It’s time for a fair fight once and for all as we dig deep into the age-old question and a classic traveller’s conundrum of the backpack vs suitcase pros and cons (with wheels because it’s not the 1960s).
Some old rivalries never die.
Whether it’s Manchester United vs Liverpool, Boca Juniors vs River Plate, or Oasis vs Blur (showing my age here), I have seen travellers frothing at the mouth to defend the honour of their preferred luggage of choice.
Packing for an upcoming trip can be stressful in itself, but knowing which type of luggage to travel with can be an extra burden to carry.
It’s not quite as complicated as you might be led to believe and I personally prefer to drop the one-size-fits-all claims of what is “better,” and frame it like this; what is a better choice for you and the type of trip that you are about to embark on?
I have travelled with both options to over 100 countries (rarely at the same time) and there are usually a lot of factors to take in before committing to your luggage of choice.
With all the above being said, I do love a good hard-fought battle and to get down to the nitty-gritty of the superior luggage argument, we need to be aware of the fact that both types of luggage come with their own bragging rights.
So let’s take a look at the pros and bad cons of both the backpack and suitcase, I chose ten for each to make it as fair as possible.
10 Suitcase Pros
- Protection and durability. Unless you didn’t get the memo, most people use hard-shell suitcases nowadays. They’re more secure and can take a bit of a bashing by moody/careless baggage handlers.
- Better for packing. While packing cubes are often a godsend to a backpacker, suitcases tend to come with a 50/50 split opening which makes packing simpler and much easier to find your stuff when opening it up compared to a messy backpack. They typically have more space and organization options, which can help keep your belongings tidy and easily accessible. Additionally, suitcases are often designed with wheels and retractable handles, making them easier to manoeuvre through airports and other travel hubs. If you’re looking for a suitcase that fits within airline carry-on size requirements, go here for a 55x40x20 cabin bag that will fit most major airlines.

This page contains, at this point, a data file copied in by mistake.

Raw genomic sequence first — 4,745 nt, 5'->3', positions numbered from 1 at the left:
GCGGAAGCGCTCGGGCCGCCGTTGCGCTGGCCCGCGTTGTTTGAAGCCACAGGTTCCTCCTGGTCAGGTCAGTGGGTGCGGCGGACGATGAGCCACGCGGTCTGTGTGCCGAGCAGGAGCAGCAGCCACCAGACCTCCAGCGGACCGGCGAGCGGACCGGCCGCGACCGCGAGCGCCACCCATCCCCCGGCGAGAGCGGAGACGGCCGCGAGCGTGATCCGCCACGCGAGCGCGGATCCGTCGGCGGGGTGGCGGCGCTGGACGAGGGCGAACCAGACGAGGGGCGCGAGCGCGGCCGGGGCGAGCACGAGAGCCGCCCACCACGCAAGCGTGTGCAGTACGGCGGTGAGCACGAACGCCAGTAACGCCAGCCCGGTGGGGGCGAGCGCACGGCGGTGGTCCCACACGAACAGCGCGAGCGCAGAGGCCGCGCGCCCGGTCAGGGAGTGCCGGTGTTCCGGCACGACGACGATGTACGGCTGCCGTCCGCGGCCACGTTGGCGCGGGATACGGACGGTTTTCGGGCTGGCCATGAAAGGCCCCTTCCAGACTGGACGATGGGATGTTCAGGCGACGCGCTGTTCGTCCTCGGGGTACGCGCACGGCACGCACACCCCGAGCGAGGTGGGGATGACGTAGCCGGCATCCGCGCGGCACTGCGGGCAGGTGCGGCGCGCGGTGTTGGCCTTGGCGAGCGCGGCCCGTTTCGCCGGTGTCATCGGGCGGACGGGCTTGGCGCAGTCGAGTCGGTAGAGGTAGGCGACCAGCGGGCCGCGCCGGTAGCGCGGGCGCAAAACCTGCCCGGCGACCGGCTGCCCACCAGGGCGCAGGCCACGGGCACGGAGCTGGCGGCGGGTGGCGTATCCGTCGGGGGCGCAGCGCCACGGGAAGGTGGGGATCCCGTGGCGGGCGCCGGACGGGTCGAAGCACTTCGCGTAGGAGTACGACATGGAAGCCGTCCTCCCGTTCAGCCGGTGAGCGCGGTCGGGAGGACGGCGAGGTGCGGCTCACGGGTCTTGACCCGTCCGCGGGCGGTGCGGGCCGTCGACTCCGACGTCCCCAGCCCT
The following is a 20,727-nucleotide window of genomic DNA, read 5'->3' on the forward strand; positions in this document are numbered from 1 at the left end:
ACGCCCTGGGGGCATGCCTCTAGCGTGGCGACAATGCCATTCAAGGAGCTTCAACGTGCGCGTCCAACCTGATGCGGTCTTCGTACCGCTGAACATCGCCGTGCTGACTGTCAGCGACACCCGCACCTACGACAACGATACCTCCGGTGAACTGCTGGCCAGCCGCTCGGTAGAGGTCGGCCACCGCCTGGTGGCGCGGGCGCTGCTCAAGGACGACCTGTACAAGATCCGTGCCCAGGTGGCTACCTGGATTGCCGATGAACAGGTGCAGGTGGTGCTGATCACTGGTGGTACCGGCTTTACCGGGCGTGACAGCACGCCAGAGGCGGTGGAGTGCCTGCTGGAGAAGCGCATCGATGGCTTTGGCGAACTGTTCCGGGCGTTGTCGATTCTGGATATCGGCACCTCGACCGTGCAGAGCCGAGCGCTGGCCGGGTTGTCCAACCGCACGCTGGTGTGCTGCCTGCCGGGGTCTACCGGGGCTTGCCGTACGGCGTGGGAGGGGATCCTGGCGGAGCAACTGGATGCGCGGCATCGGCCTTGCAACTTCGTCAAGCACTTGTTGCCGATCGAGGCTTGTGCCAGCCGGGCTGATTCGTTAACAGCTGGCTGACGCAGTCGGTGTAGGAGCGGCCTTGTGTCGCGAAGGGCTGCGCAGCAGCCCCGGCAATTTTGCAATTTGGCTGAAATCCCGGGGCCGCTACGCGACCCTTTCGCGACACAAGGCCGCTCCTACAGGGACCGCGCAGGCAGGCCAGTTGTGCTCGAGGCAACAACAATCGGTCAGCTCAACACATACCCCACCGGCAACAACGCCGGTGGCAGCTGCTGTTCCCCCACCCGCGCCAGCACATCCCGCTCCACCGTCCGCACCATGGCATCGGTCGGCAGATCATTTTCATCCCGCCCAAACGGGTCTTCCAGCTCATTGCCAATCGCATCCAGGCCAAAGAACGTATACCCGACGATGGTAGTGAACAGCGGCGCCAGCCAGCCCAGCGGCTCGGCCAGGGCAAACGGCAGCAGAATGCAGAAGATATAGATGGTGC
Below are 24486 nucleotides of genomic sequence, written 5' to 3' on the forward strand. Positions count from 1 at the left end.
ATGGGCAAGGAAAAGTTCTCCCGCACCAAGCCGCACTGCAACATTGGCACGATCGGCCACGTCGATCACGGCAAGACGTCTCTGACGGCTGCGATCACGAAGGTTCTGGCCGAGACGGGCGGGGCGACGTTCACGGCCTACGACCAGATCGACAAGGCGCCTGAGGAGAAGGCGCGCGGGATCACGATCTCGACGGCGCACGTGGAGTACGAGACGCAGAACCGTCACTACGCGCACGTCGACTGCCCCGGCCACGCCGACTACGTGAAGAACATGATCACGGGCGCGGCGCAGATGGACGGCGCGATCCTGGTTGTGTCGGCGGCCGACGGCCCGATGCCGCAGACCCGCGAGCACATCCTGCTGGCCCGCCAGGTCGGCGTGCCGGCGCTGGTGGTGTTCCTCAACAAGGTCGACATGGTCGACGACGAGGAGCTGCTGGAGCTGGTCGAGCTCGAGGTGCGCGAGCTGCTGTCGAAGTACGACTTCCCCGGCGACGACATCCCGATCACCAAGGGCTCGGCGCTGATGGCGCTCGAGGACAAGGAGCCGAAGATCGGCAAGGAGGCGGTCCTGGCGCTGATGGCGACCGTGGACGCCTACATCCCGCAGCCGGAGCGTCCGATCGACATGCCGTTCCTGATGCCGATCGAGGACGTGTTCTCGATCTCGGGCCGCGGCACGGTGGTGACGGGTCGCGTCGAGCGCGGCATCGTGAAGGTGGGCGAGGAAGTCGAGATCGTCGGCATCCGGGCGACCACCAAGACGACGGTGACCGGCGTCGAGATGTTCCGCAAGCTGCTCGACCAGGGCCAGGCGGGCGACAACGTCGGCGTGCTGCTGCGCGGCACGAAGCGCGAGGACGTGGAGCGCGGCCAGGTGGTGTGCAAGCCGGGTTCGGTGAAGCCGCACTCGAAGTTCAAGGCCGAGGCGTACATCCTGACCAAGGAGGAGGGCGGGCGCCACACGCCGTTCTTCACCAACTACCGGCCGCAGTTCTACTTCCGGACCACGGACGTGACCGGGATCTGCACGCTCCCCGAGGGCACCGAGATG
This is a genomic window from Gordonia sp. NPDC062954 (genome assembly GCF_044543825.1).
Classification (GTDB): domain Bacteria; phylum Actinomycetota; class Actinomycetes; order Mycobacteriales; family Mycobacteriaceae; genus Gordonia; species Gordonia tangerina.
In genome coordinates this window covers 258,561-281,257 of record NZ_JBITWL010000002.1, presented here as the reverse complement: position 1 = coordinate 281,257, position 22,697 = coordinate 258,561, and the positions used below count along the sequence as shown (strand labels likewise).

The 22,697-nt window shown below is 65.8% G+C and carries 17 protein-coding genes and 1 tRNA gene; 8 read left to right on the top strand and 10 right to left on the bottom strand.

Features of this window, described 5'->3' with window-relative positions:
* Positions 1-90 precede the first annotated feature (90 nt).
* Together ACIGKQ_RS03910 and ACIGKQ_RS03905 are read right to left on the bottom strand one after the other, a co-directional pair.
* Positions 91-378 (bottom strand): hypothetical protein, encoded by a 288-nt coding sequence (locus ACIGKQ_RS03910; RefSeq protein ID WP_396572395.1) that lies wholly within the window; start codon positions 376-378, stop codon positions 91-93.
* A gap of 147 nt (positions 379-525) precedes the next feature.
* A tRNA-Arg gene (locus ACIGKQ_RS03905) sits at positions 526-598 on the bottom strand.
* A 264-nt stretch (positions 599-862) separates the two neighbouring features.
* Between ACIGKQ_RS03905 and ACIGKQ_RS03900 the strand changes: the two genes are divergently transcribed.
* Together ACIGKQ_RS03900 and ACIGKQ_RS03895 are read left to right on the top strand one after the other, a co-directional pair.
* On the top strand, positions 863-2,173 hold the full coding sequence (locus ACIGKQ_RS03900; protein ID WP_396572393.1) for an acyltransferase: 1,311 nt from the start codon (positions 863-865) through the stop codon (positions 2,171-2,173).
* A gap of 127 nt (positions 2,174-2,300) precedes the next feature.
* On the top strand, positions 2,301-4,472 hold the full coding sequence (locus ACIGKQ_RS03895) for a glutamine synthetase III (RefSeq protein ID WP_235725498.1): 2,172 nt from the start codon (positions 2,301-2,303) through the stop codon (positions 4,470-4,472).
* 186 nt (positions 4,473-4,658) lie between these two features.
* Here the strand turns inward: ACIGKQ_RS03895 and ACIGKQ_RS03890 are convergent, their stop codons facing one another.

- Less of a load to carry. If you’re using a suitcase with wheels and it’s well designed you can simply walk alongside it with little strain, as opposed to a backpack weighing you down.
- More space. With a hard-shell suitcase, you can bring more items, and squeeze them in if you really need them; it’s harder to do that with backpack material.
- You can buy nostalgic gifts. I buy more sentimental things for my home in Thailand, or for my loved ones when I travel with a suitcase as I have more space, and the hard-shell cover makes it less likely that those gifts will break.
- Your clothes will crease less. They won’t remain perfectly ironed, but they’ll be held together much tighter than they would in your backpack, so you can look less of a degenerate in a shorter time when you go out somewhere fancy.
- It makes a comfy seat. My rolling suitcase transforms into a stool when I’m waiting in line. It also holds my last-minute coffees and beers. Gold!
- Better security. Most wheeled suitcases come with a numbered locking system, protecting you from bad guys all over the planet!
- Easier upkeep. Wipe away frustrating stains and spillages and get on with your life than having to take a scrubbing brush to your tainted backpack.
- It’s better for your back. No explanations are needed here. Anyone with back problems should opt for a suitcase, there is also the “prevention is better than cure” argument for people who have no spinal issues.
10 Suitcase Cons
- Wheel breakage. If you’re travelling with a suitcase with wheels, there is a chance that a wheel could come off. Small chance, but it’ll probably happen to you at the most inconvenient time.